You can work more hours, but you'll share more with Uncle Sam
I have an opportunity to work a lot of overtime this year, which will generate more money for me. If I shoot into a new tax bracket (over $50,000 in income), should I go ahead and work the overtime and get more money, or would I get taxed so much that it wouldn't be worth my while?
Isn't it wonderful that we live in a society in which the harder you work, the more the government penalizes you? The more of your own time you give up to try to earn a living and better your own life, seeking that elusive American dream, the bigger percentage of your livelihood the government takes away from you. The very people we vote for and elect tell us that this philosophy is fair and reasonable, and we continue to vote for them, so fair and reasonable it must be.
I do hope we never reach a point when we truly feel it isn't worth our time to work harder, to endeavor to get ahead, to attempt to earn a better living, because the government we hold so dear will simply take our added wealth away, in the name of fairness.
In your case, as your income climbs above $50,000, 28 cents of each dollar is headed for the federal government in the form of income tax. Another 7.65 cents goes toward Social Security and Medicare, 3.4 cents goes to the Indiana Department of Revenue, and Marion County takes .7 cents. The total tax bite is 39.75 cents for each dollar you earn, leaving you with 60.25 cents per dollar.
If your overtime pay is $20 per hour, you actually receive $12.05 per hour. At overtime of $30 per hour, you take home $18.08 per hour. The choice, apparently, is yours. Do you want to give up your free time for $12-$18 per hour?
This raises another interesting issue. Say your overtime rate is $30 per hour, which you are working by choice. By choice you are giving your time to generate $8.40 per hour in federal income tax ($30 times 28%). If you were to make a donation to the government of $8.40 for each hour of overtime you work (in addition to the tax being withheld), this donation would be considered a tax-deductible charitable contribution. So why isn't the $8.40 withholding tax deductible too? For that matter, why isn't all of our income tax withholding tax deductible as a contribution? (Just a thought, Uncle Sam )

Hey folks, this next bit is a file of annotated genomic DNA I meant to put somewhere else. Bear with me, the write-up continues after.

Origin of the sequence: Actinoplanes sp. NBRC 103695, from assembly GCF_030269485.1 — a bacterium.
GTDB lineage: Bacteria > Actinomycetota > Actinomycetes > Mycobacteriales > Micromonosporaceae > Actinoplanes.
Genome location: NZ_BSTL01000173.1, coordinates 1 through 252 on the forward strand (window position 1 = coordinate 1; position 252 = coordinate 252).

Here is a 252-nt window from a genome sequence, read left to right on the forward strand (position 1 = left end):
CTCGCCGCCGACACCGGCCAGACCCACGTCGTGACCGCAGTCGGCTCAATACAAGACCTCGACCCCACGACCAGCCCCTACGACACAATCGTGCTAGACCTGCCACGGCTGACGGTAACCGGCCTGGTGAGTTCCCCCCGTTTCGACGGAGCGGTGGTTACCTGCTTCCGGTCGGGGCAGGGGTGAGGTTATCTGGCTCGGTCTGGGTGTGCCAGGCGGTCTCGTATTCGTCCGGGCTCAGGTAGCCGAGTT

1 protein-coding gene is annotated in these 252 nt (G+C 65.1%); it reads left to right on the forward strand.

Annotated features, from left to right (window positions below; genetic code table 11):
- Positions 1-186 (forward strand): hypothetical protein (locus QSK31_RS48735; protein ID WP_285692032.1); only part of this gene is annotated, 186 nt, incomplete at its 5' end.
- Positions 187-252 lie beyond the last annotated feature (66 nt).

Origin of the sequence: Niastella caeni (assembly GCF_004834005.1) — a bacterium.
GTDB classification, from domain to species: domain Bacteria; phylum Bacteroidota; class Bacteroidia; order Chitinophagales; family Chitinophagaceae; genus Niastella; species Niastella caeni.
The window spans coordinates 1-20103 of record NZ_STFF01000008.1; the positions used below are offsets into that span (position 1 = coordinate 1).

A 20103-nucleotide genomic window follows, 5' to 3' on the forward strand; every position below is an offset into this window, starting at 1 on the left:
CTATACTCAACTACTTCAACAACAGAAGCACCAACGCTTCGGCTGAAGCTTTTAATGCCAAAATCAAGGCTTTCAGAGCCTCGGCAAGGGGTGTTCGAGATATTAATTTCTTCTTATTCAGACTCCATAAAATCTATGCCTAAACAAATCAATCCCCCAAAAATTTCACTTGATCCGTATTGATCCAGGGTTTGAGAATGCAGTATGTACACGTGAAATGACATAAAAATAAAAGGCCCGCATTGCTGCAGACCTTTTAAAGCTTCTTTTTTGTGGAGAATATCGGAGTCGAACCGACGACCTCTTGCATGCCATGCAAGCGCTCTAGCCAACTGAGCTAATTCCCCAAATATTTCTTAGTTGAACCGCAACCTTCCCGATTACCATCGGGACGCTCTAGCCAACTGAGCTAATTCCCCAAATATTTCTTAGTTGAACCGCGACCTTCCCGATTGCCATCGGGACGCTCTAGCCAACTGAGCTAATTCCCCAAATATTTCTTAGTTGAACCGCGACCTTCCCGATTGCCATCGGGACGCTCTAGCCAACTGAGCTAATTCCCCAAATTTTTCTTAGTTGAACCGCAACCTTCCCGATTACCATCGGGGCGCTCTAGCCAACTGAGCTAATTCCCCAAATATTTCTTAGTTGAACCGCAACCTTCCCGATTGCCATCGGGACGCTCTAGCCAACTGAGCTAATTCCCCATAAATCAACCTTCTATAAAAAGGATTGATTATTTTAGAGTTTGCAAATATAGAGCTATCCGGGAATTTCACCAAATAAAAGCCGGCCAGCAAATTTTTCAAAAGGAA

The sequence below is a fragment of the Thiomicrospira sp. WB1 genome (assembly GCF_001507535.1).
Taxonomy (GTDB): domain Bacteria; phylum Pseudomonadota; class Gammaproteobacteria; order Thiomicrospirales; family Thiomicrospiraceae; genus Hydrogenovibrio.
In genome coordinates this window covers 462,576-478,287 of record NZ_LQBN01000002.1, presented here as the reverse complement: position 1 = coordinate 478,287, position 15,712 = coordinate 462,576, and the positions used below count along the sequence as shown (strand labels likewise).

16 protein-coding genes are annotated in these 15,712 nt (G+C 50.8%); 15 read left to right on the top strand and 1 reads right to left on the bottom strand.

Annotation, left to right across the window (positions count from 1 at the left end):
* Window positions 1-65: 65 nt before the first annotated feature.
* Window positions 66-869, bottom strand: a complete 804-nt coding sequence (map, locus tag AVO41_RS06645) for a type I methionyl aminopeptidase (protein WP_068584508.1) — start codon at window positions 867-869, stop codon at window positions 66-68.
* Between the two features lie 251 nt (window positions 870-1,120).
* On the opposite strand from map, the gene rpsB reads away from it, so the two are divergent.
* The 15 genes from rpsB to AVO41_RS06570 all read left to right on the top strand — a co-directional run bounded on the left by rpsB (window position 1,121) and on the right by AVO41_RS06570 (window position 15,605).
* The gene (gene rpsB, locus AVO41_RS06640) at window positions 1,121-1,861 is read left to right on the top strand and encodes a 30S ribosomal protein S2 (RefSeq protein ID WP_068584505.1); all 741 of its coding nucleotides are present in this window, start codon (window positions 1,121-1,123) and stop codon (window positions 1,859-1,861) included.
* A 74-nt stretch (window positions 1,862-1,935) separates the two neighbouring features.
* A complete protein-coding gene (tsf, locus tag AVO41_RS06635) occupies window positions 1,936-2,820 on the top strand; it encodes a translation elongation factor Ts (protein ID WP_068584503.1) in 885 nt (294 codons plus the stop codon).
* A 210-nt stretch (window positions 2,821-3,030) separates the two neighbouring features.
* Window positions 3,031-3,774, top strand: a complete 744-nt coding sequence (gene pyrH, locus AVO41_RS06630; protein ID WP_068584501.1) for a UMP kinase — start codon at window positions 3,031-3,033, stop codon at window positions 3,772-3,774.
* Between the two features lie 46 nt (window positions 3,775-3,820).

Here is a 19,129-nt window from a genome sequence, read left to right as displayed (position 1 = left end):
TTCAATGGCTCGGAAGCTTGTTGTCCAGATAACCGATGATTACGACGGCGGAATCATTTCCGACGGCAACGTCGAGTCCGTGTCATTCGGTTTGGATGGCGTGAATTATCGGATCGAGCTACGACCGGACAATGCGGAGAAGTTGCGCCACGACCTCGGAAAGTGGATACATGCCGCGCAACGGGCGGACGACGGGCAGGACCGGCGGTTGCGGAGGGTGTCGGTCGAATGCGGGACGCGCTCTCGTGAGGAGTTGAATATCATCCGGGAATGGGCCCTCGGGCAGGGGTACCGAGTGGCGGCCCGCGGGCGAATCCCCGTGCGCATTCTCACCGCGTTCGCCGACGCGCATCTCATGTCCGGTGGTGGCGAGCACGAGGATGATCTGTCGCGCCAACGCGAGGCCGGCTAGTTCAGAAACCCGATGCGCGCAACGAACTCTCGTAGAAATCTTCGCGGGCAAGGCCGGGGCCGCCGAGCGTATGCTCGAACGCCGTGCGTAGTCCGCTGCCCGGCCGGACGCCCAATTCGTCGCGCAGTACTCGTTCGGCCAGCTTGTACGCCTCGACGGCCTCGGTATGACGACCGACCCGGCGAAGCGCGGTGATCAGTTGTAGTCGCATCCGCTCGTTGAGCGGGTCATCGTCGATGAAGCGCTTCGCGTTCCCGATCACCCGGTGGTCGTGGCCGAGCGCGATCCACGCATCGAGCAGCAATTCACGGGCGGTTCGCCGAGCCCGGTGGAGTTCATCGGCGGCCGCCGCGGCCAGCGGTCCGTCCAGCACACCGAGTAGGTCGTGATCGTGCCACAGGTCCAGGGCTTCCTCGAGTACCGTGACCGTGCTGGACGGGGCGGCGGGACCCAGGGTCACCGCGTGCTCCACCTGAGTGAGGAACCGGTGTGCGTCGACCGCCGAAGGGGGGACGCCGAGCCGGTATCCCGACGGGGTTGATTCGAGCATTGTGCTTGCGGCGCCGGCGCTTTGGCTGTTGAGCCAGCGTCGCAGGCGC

This Spring I settled a lawsuit (I was hospitalized after being hit head-on by a drunk driver), and I received money for lost wages, medical bills, and pain and suffering. Is this money taxable as earned income?
The money you received from your lawsuit is not taxable. You are, however, welcome to make a tax-deductible contribution to the government if you feel guilty keeping all of the money
Should I be keeping track of expenses for over-the-counter medicine such as aspirin and cold remedies? What about medicine that I used to get by prescription but that is now available without a prescription?
Unfortunately, the days of deducting anything that seemed remotely related to a medical condition are gone. No more deductions for band-aids and toothpaste. Medicine you obtain with a prescription qualifies for a medical deduction, other medicine does not.
Medicine you used to obtain with a prescription but that is now available over-the-counter no longer qualifies for the medical expense deduction. That of course makes a lot of sense. The pills you took last week, that were recommended by your doctor, were deductible because you had to ask a pharmacist for them. This week, no more deduction, because you can find them on the shelf yourself. It doesn't matter that you're just as sick this week as you were last week. It's just one of the many ways in which our tax laws work for the greater good.
Deductions for medical expenses are tough to claim anyway, due to the generous rules that allow you to only deduct those medical expenses that exceed 7.5% of your adjusted gross income. You have to be really sick, or have really low income (in which case you probably won't itemize your deductions anyway) to claim the medical deduction.